Daniel Torres takes on a huge task: a graphic discourse where a cartoon of history and a sequence of small stories together form an interminable comic strip on the house, in chronological order. Huts, houses, and apartments are the leading characters and also the settings of numerous ways of life, from the origins of human grouping to the unpredictable future.
Torres gives himself license to experiment with mixtures of the tools of comics he is so familiar with. He exploits formats for illustrations and for written language in texts, footnotes, and bubbles. The first part, the world of the cabin or domus, gives more shine to large-format illustration, with its classic stripes and shadows, leaving for the chapters of modernity the fascinating Torres of Opium, with its skillful interpretation of American and Belgian cartoons. A journey through the more French cartoon of softer outline, clear lines of colors; an experiment with style using caricature, realism, portrait and parody: everything happens in this story of the house for young people and adults.
Frequently predominant in Torres’s cartoons is the architect’s drawing, the architectural scene, vertical and horizontal, over the oblique and distorted sketch of the author of Cairo. The author does not avoid what would be the last and most difficult part, the question about the house of the future, so in the form of old ecopolitical comics he goes back to the dialogue that is left hanging.
A personal objective emerges in this opus magna of Daniel Torres: to narrate the evolution of habitation in a way never done before. It is very personal in how the narrator shows his interest in architecture and unleashes his recognized art of drawing. In a drawn discourse which is pedagogical, sociological, and fun, Torres re-poses the matter of the house and speaks of the ever more inevitable need to reinterpret the life of people in the city. A long disquisition, ancient but very current, in terms of the pedagogical cartoon, like Bill Riseboro’s Modern Architecture and Design: An Alternative History or Lawrence Wright’s wonderful Clean and Decent: The History of the Bathroom and W.C. It is sociological like G. Duby’s and M. Eleb’s treatises on how men and women live, which showed what happened behind gender paintings and inside the spaces of the 18th-century hotel particulier, drawn in exquisite sketches of the Enlightenment. And fun, like David Macaulay’s Building Big: Skyscrapers, where the Empire State Building is uprooted and transferred to the Persian Gulf.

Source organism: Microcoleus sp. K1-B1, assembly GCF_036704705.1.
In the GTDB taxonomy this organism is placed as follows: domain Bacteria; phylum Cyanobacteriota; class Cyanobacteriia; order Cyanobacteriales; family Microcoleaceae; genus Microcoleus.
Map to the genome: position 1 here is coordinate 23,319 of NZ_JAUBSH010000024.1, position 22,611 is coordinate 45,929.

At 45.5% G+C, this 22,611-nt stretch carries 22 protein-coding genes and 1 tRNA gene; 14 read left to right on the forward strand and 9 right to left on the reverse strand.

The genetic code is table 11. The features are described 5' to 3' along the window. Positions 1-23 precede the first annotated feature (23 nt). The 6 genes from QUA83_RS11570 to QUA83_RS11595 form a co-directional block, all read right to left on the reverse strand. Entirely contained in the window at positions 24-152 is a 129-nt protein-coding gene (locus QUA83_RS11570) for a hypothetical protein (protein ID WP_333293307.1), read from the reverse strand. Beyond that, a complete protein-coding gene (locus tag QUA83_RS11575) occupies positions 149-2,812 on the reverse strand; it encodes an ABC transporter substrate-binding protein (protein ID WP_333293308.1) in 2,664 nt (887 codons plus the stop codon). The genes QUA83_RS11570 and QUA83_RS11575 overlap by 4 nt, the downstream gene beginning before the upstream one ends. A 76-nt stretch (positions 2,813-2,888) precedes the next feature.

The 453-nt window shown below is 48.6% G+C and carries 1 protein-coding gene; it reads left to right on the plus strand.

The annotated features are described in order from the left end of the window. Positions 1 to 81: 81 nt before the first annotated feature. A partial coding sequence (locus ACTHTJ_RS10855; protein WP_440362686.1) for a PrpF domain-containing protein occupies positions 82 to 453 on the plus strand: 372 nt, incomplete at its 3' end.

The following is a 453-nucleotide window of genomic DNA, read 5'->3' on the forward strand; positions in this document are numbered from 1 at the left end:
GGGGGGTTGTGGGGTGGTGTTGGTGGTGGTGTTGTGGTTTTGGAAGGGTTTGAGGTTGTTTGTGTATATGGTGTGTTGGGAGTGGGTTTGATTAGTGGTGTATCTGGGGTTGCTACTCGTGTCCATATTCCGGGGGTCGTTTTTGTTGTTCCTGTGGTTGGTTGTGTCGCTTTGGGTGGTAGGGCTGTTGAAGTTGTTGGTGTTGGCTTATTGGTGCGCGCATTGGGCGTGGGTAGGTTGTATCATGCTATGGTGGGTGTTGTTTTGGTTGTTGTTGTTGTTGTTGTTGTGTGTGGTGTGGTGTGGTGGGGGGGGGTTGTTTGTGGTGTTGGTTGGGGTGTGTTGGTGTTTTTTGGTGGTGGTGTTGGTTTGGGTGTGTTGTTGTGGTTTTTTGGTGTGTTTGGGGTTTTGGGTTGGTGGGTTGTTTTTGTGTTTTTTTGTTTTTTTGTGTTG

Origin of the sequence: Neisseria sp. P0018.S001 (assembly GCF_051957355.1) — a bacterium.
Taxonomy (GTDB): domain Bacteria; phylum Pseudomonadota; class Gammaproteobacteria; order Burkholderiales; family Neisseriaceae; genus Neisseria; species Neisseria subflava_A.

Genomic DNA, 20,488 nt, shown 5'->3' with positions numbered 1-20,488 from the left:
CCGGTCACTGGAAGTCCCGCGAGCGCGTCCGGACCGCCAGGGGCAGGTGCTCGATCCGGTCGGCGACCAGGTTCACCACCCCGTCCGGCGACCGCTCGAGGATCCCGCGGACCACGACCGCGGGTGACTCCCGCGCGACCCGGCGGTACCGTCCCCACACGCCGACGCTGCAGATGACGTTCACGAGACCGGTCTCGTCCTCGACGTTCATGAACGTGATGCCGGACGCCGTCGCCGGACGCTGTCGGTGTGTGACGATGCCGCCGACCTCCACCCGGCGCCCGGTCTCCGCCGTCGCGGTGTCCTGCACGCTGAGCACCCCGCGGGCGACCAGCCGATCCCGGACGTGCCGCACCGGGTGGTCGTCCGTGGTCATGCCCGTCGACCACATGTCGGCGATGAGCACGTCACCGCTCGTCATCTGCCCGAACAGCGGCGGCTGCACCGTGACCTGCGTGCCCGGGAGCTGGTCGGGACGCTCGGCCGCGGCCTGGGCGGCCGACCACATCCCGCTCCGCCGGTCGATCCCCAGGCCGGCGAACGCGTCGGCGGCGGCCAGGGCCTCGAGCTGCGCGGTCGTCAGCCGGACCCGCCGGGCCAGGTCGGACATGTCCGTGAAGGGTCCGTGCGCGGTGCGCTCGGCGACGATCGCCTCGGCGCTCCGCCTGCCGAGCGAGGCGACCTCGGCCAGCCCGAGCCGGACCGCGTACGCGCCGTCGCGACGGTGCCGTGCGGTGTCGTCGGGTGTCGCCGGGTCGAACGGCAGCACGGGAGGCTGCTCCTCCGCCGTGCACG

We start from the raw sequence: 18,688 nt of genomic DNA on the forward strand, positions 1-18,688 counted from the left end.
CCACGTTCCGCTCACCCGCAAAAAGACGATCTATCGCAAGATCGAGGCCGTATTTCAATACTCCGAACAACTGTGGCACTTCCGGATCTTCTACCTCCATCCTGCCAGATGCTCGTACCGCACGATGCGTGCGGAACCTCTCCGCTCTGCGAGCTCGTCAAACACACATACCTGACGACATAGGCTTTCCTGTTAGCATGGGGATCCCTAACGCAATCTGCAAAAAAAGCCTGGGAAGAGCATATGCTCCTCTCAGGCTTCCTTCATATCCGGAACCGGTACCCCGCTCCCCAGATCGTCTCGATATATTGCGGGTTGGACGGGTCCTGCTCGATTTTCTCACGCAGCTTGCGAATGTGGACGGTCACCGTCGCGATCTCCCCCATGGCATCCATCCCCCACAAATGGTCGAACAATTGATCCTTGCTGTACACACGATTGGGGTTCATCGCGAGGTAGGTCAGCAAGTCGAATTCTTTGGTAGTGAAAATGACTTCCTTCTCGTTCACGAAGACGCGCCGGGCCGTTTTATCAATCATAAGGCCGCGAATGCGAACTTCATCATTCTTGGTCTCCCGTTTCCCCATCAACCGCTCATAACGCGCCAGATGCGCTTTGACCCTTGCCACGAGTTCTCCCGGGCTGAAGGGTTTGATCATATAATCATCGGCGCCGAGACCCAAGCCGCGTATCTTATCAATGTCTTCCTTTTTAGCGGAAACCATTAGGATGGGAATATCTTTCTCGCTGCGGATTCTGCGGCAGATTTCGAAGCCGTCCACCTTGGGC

A book which is perhaps summed up in the inside cover. Torres goes back to the image of the Haussmann apartment building, the one that inspired F. Ibáñez’s ‘13, Rue del Percebe,’ but this time in a psychological version in the style of Jung: the memory of a person is like a house, with forgotten dark basements and a glass ceiling.